Sunday, July 31, 2011

Shark Week 2: 'The Deep' (1977)

Thanks to the massive success of Jaws in 1975, novelist Peter Benchley became a hot commodity, and his second book, The Deep, was made into a movie two years later, with Benchley co-writing the screenplay. The Deep features Benchley trying to branch out from shark attacks into other sorts of undersea thrills, but he's better at creating an implacable, nonverbal menace than he is at putting together an exciting story about human beings. It probably doesn't help that The Deep's journeyman director Peter Yates is no Steven Spielberg. Still, there's some decent stuff in The Deep, primarily in the impressive underwater cinematography, and it features a very attractive Jacqueline Bisset in an essentially see-through wet T-shirt for the first 10 minutes of the movie, which was credited with much of the movie's box office success.

There's very little shark action going on here, though -- far less than I expected when I picked it for this project. Other than a few brief glimpses, the entire shark-related portion of the movie is limited to one scene. Bisset and Nick Nolte play a pair of tourists in Bermuda who stumble on the wreckage of a sunken World War II ship while diving. Amid the more recent debris are artifacts from an 18th-century Spanish royal cargo shipment, and the two amateurs hit up a local history and salvage expert (Robert Shaw, another Jaws connection) to learn about what they've discovered. Unfortunately for them, the WWII ship is full of thousands of vials of morphine that an unscrupulous soldier (Eli Wallach) was smuggling at the time, and a local drug lord (Louis Gossett Jr.) is eager to get his hands on them.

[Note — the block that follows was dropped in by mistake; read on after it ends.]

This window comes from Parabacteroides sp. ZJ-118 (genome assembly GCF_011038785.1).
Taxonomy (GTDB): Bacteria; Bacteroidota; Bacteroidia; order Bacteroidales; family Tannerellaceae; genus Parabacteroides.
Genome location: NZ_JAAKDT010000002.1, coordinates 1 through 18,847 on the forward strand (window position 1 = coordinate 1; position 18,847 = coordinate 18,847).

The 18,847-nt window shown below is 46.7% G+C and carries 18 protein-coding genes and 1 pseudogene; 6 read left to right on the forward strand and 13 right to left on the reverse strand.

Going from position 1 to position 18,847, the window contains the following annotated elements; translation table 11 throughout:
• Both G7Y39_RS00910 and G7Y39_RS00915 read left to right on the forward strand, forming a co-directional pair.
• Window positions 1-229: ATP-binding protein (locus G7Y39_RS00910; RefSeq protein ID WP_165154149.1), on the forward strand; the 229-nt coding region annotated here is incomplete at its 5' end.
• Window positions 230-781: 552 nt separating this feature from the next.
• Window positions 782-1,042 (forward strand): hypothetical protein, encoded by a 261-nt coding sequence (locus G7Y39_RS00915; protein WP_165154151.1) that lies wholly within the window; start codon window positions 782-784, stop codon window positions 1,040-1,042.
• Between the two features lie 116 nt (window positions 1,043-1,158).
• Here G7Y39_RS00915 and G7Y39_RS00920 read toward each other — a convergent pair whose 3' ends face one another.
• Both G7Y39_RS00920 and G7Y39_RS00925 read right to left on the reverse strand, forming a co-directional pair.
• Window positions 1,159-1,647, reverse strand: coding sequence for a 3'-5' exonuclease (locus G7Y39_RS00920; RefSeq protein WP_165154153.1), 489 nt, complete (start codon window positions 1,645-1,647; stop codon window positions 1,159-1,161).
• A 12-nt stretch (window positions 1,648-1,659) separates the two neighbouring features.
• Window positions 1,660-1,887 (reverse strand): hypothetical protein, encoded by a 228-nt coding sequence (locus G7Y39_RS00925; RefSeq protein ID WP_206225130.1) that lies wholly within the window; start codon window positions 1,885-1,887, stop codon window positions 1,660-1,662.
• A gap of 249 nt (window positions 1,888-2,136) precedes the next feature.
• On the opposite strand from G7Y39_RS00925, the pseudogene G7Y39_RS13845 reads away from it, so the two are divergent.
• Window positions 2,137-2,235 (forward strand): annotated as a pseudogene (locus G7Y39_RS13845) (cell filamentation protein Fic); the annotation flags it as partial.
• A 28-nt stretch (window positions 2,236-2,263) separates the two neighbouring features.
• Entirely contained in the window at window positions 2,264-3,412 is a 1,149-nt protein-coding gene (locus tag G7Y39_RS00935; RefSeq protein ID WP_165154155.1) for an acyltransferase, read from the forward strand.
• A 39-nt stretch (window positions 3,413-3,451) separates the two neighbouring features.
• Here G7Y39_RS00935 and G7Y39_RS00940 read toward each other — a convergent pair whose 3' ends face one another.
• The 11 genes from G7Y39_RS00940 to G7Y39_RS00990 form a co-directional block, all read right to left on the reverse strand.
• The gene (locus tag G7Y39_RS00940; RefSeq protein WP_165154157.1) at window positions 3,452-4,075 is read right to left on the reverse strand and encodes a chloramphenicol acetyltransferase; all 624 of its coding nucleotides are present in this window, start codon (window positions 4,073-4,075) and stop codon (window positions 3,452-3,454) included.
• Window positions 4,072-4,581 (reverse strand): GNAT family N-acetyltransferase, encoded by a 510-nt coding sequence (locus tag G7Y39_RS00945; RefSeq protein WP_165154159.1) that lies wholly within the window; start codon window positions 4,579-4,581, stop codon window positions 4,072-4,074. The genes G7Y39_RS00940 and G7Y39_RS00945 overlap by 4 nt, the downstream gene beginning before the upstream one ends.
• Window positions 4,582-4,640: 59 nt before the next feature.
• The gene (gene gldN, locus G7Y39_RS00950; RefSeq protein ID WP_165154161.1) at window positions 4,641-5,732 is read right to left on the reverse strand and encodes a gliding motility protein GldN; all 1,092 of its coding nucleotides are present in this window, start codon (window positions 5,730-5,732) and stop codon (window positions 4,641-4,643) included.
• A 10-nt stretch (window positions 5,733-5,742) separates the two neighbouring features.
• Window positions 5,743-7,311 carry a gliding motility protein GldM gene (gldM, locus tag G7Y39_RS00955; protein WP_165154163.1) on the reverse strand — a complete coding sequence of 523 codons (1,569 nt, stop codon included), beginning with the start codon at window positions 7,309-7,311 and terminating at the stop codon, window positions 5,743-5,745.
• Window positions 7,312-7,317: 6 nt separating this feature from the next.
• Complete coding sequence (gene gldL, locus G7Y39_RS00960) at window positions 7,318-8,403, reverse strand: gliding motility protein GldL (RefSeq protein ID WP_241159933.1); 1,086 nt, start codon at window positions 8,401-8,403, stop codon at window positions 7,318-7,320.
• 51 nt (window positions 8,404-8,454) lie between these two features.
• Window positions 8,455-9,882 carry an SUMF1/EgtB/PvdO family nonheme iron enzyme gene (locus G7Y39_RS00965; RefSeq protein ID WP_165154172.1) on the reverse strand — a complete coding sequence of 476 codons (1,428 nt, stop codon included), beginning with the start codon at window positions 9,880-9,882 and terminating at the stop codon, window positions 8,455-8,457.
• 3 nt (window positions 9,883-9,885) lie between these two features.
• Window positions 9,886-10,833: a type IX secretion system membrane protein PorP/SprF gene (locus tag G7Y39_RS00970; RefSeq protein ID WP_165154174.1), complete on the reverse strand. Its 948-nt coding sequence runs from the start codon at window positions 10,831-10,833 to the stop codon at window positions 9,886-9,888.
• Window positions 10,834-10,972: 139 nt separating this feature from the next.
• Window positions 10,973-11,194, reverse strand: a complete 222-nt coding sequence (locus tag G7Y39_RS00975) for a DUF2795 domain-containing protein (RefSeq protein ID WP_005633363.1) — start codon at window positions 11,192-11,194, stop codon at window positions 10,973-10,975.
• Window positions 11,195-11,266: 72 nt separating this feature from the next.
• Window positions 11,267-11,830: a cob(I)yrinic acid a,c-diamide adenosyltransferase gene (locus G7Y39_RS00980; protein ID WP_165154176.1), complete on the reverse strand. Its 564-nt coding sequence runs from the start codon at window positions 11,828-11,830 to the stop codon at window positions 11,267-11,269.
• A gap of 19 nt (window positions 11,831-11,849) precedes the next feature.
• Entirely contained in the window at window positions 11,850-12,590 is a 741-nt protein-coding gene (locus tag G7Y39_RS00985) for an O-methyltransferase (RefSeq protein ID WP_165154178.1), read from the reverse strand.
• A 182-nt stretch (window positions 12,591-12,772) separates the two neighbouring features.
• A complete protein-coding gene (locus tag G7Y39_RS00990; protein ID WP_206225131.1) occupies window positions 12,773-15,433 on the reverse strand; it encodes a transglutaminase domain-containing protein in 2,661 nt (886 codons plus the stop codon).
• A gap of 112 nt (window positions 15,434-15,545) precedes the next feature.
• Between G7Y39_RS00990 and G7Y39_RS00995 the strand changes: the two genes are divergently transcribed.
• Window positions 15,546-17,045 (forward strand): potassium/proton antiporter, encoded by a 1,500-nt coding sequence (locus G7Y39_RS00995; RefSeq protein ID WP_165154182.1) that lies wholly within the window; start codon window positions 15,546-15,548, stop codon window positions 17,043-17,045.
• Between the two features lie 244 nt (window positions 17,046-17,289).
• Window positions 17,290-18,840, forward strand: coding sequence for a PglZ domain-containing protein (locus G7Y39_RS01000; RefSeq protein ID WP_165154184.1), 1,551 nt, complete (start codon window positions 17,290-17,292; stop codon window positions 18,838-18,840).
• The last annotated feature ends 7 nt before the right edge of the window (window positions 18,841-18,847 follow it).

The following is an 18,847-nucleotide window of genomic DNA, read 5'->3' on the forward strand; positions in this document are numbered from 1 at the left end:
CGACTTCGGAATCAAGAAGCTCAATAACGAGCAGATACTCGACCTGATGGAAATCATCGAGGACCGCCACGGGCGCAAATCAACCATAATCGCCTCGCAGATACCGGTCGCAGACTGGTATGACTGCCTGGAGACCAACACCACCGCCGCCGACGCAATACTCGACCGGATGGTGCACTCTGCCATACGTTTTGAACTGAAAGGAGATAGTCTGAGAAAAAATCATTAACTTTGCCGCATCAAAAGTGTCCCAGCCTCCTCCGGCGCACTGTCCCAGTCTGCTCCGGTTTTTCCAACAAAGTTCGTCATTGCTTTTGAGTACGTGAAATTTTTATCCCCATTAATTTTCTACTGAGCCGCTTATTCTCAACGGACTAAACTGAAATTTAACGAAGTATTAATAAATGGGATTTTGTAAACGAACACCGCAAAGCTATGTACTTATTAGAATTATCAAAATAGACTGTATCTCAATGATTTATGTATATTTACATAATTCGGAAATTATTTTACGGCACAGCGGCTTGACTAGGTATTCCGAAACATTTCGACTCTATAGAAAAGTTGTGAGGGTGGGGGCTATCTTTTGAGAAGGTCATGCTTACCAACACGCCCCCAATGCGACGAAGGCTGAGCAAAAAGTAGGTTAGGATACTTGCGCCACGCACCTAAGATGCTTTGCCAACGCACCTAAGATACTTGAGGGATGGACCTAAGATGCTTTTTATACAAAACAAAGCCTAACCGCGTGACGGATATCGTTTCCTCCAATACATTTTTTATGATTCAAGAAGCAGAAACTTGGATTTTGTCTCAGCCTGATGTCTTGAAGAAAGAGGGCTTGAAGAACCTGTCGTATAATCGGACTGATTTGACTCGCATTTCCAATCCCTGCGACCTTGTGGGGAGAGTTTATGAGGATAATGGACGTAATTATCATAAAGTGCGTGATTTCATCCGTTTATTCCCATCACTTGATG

The drug lord tries to sabotage our heroes' efforts to get to the treasure, which is where the sharks come in: At one point his henchmen whip a bunch of sharks into a frenzy by chumming the water above where the divers are working, and there's a sort of swarm of sharks that's menacing at first but doesn't really amount to anything. Far more impressive is the giant moray eel that attacks from out of nowhere and, in the climactic battle, literally bites the drug dealer's head off. There's not much excitement elsewhere in the dull story, which plods along through a rote investigation into the origins of the treasure. The dive sequences, including the wordless eight-minute opening, are impressive, although more for the way they look than for any success at creating suspense. Benchley's career as a Hollywood hitmaker fizzled after The Deep (although he continued writing moderately successful books), and it's not hard to see why.

Shark Week 2: The Revenge

Back in 2008, the first little theme project I ever did for this blog was Shark Week, in which I wrote about seven shark-related movies over the course of a week coinciding with Discovery's much-loved event of the same name. I picked that theme for a week because I didn't think there was really enough content to sustain for much longer than that, at least not without covering a bunch of redundant shark-attack B-movies that are essentially all the same. Well, three years later I decided it was a theme worth revisiting -- not all shark-attack B-movies are the same, and I found a few that seemed intriguing to write about, along with some other shark-related oddities.